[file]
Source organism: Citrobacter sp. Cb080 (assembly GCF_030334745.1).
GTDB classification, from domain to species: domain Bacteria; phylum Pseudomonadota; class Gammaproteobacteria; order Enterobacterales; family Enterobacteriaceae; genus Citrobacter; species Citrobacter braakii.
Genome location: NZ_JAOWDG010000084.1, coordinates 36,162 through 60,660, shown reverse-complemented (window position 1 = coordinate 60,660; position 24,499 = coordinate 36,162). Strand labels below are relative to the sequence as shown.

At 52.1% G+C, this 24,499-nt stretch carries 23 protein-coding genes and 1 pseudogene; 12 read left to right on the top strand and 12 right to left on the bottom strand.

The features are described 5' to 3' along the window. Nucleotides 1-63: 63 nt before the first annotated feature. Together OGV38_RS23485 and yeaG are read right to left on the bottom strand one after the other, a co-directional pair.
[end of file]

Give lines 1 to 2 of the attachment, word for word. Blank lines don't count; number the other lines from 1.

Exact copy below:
Source organism: Citrobacter sp. Cb080 (assembly GCF_030334745.1).
GTDB classification, from domain to species: domain Bacteria; phylum Pseudomonadota; class Gammaproteobacteria; order Enterobacterales; family Enterobacteriaceae; genus Citrobacter; species Citrobacter braakii.